The far-field (EMR) depends on a different mechanism for its production than the near-field, and upon different terms in Maxwell's equations. Whereas the magnetic part of the near-field is due to currents in the source, the magnetic field in EMR is due only to the local change in the electric field. In a similar way, while the electric field in the near-field is due directly to the charges and charge-separation in the source, the electric field in EMR is due to a change in the local magnetic field. Both processes for producing electric and magnetic EMR fields have a different dependence on distance than do near-field dipole electric and magnetic fields. That is why the EMR type of EM field becomes dominant in power “far” from sources. The term “far from sources” refers to how far from the source (moving at the speed of light) any portion of the outward-moving EM field is located, by the time that source currents are changed by the varying source potential, and the source has therefore begun to generate an outwardly moving EM field of a different phase.
A more compact view of EMR is that the far-field that composes EMR is generally that part of the EM field that has traveled sufficient distance from the source, that it has become completely disconnected from any feedback to the charges and currents that were originally responsible for it. Now independent of the source charges, the EM field, as it moves farther away, is dependent only upon the accelerations of the charges that produced it. It no longer has a strong connection to the direct fields of the charges, or to the velocity of the charges (currents).
In the Liénard–Wiechert potential formulation of the electric and magnetic fields due to motion of a single particle (according to Maxwell's equations), the terms associated with acceleration of the particle are those that are responsible for the part of the field that is regarded as electromagnetic radiation. By contrast, the term associated with the changing static electric field of the particle and the magnetic term that results from the particle's uniform velocity, are both associated with the electromagnetic near-field, and do not comprise EM radiation.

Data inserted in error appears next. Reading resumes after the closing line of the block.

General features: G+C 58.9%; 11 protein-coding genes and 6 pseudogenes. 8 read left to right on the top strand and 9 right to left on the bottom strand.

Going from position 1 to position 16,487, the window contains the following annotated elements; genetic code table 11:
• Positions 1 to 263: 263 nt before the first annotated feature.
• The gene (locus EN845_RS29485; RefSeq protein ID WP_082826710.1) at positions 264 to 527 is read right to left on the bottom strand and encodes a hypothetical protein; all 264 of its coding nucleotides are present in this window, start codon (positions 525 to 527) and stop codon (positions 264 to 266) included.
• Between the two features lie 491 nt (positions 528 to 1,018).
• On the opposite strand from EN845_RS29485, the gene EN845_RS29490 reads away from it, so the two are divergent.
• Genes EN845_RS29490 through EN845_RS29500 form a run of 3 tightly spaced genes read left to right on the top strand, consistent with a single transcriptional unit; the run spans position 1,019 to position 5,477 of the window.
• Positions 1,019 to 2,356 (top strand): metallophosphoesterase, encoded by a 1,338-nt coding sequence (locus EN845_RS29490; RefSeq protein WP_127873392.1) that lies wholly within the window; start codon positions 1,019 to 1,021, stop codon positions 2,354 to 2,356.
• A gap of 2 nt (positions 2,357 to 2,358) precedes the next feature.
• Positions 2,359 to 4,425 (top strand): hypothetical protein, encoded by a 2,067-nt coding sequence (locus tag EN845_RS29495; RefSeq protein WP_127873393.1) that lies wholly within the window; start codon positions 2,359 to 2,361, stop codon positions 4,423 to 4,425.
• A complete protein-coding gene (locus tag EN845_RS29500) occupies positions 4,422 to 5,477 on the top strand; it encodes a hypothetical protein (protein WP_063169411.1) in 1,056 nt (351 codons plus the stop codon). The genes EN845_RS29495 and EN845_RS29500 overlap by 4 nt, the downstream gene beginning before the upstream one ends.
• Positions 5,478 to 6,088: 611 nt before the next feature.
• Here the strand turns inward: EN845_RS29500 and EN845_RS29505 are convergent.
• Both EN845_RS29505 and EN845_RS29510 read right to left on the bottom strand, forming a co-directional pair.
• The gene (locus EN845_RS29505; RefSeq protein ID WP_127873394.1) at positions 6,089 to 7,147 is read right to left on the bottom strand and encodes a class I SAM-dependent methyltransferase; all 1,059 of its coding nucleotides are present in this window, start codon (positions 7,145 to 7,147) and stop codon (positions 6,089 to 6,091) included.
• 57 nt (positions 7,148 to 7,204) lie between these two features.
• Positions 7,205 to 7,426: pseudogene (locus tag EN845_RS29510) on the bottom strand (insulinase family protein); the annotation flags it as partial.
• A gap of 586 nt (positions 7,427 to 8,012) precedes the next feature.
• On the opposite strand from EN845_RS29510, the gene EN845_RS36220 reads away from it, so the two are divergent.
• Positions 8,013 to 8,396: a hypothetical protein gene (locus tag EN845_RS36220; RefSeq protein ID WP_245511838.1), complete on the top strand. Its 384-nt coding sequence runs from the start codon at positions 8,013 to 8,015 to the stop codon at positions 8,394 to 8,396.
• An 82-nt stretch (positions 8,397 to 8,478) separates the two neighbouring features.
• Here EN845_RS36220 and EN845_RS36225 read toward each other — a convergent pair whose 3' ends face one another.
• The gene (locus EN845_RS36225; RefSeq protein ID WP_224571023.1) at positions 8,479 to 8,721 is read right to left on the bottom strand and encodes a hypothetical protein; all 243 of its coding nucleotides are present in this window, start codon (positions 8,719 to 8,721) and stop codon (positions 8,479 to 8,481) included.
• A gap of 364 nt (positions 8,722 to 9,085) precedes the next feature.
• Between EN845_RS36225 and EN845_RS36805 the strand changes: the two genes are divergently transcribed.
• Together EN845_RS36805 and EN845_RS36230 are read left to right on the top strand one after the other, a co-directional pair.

Electrodynamics is the physics of electromagnetic radiation, and electromagnetism is the physical phenomenon associated with the theory of electrodynamics. Electric and magnetic fields obey the properties of superposition. Thus, a field due to any particular particle or time-varying electric or magnetic field contributes to the fields present in the same space due to other causes. Further, as they are vector fields, all magnetic and electric field vectors add together according to vector addition. For example, in optics two or more coherent lightwaves may interact and by constructive or destructive interference yield a resultant irradiance deviating from the sum of the component irradiances of the individual lightwaves.
Since light is an oscillation it is not affected by traveling through static electric or magnetic fields in a linear medium such as a vacuum. However, in nonlinear media, such as some crystals, interactions can occur between light and static electric and magnetic fields — these interactions include the Faraday effect and the Kerr effect.
In refraction, a wave crossing from one medium to another of different density alters its speed and direction upon entering the new medium. The ratio of the refractive indices of the media determines the degree of refraction, and is summarized by Snell's law. Light of composite wavelengths (natural sunlight) disperses into a visible spectrum passing through a prism, because of the wavelength-dependent refractive index of the prism material (dispersion); that is, each component wave within the composite light is bent a different amount.